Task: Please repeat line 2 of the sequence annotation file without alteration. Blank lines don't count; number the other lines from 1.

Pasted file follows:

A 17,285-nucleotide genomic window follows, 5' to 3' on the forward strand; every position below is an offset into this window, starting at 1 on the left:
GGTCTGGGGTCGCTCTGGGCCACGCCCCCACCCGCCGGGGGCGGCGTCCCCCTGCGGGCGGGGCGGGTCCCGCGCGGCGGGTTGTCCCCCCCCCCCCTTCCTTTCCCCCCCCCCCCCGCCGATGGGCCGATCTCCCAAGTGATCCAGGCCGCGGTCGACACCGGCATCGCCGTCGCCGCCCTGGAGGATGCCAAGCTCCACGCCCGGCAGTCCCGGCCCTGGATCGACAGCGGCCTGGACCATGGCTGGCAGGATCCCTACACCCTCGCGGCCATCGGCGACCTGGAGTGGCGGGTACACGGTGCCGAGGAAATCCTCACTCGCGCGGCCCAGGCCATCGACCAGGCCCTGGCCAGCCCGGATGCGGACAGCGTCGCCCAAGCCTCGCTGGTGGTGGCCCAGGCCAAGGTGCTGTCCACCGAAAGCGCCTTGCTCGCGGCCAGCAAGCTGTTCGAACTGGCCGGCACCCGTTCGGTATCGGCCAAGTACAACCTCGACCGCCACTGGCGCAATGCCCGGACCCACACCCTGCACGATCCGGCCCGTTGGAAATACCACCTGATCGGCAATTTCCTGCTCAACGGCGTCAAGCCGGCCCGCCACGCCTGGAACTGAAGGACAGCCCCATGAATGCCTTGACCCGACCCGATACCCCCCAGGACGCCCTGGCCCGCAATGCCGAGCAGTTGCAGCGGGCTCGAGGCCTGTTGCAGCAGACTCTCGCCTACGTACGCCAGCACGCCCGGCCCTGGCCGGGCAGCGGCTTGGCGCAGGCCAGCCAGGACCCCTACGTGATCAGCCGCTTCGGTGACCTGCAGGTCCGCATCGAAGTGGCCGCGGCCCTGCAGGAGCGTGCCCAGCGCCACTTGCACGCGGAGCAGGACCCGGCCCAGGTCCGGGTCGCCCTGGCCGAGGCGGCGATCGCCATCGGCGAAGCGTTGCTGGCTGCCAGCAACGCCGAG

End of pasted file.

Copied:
GGTCTGGGGTCGCTCTGGGCCACGCCCCCACCCGCCGGGGGCGGCGTCCCCCTGCGGGCGGGGCGGGTCCCGCGCGGCGGGTTGTCCCCCCCCCCCCTTCCTTTCCCCCCCCCCCCCGCCGATGGGCCGATCTCCCAAGTGATCCAGGCCGCGGTCGACACCGGCATCGCCGTCGCCGCCCTGGAGGATGCCAAGCTCCACGCCCGGCAGTCCCGGCCCTGGATCGACAGCGGCCTGGACCATGGCTGGCAGGATCCCTACACCCTCGCGGCCATCGGCGACCTGGAGTGGCGGGTACACGGTGCCGAGGAAATCCTCACTCGCGCGGCCCAGGCCATCGACCAGGCCCTGGCCAGCCCGGATGCGGACAGCGTCGCCCAAGCCTCGCTGGTGGTGGCCCAGGCCAAGGTGCTGTCCACCGAAAGCGCCTTGCTCGCGGCCAGCAAGCTGTTCGAACTGGCCGGCACCCGTTCGGTATCGGCCAAGTACAACCTCGACCGCCACTGGCGCAATGCCCGGACCCACACCCTGCACGATCCGGCCCGTTGGAAATACCACCTGATCGGCAATTTCCTGCTCAACGGCGTCAAGCCGGCCCGCCACGCCTGGAACTGAAGGACAGCCCCATGAATGCCTTGACCCGACCCGATACCCCCCAGGACGCCCTGGCCCGCAATGCCGAGCAGTTGCAGCGGGCTCGAGGCCTGTTGCAGCAGACTCTCGCCTACGTACGCCAGCACGCCCGGCCCTGGCCGGGCAGCGGCTTGGCGCAGGCCAGCCAGGACCCCTACGTGATCAGCCGCTTCGGTGACCTGCAGGTCCGCATCGAAGTGGCCGCGGCCCTGCAGGAGCGTGCCCAGCGCCACTTGCACGCGGAGCAGGACCCGGCCCAGGTCCGGGTCGCCCTGGCCGAGGCGGCGATCGCCATCGGCGAAGCGTTGCTGGCTGCCAGCAACGCCGAG